The objective of the survey is to gain feedback on the services provided by the government departments to the expats and is to run till Thursday. The survey teams are distributing questionnaires, which include questions about the procedures carried out by the Department of Expatriate Affairs, the Department of Standard Services, and the General Directorate of Traffic.

The questions will be focussed on reception of people, speed of completion of their transactions and the response to their inquiries by staff and officers. Moreover the question will also seeks opinion on the facilities provided by the departments, including the provision of suitable waiting places for visitors, car parking, and services for people with special needs.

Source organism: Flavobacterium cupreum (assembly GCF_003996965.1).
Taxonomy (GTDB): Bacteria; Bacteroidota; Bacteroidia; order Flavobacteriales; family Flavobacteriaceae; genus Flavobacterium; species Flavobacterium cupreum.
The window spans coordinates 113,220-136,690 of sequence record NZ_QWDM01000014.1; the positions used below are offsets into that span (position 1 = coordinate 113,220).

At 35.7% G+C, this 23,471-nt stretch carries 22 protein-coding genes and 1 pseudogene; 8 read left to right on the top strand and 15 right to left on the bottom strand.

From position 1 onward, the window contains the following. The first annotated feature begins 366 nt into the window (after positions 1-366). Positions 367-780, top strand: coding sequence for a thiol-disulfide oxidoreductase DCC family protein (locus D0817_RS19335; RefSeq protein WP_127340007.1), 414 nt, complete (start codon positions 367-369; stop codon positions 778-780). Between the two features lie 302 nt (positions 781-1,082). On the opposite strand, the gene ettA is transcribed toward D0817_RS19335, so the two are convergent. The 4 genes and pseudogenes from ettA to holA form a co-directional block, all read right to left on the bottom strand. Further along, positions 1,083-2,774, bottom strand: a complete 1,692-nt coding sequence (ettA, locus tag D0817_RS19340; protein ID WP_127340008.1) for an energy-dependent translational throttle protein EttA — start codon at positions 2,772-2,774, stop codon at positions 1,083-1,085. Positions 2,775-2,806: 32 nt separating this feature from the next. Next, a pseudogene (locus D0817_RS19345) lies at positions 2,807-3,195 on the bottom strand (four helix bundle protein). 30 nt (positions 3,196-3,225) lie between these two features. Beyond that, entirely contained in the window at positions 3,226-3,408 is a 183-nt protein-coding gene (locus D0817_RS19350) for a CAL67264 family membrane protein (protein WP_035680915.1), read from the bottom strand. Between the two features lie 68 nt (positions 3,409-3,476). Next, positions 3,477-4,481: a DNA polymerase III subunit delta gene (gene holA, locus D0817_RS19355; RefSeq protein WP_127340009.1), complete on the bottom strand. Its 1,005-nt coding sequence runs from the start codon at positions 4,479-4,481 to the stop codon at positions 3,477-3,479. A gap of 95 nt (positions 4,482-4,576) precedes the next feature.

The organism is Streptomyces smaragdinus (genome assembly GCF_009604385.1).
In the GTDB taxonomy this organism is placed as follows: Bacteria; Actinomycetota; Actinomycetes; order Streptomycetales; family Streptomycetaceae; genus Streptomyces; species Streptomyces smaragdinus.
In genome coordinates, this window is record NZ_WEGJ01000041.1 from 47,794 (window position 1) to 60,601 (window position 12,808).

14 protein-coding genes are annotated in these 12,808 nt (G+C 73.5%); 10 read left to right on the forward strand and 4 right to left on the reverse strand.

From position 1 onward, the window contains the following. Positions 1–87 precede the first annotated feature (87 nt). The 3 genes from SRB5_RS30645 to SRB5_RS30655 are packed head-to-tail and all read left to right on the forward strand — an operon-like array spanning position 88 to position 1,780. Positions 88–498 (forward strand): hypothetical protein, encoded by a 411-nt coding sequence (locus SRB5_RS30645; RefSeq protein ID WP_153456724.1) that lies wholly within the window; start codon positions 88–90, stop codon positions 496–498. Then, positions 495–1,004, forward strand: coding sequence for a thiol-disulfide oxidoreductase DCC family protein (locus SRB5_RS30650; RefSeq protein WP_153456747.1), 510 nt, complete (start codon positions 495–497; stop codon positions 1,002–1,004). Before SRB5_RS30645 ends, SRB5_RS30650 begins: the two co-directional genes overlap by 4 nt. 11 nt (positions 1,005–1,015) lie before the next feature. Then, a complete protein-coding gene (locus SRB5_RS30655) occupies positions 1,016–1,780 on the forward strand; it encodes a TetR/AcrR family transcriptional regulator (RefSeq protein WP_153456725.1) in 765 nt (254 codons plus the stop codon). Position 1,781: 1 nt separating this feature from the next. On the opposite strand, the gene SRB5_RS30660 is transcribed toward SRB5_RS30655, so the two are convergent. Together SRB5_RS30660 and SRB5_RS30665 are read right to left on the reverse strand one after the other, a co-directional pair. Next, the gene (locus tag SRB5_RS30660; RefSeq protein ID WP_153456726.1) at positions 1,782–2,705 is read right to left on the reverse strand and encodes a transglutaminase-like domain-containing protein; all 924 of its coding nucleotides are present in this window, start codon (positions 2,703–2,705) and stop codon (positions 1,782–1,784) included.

As per Telecommunications Department Director Brig Abdul Rahman Majid al Sulaiti statement in Qatar Tribune “The MoI attaches great importance to such surveys as it has an effective role in supporting the decision-making process and identifying the efficiency of the services, its shortcomings and obstacles to the termination of transactions through the electronic systems provided by the MoI on its website and the service of Metrash2.”

The survey will focus on understanding user experience of people to develop the efficiency of services, the extent of their knowledge about the availability of services provided by the departments and at the same time is also an effort to motivate them to complete their transactions online.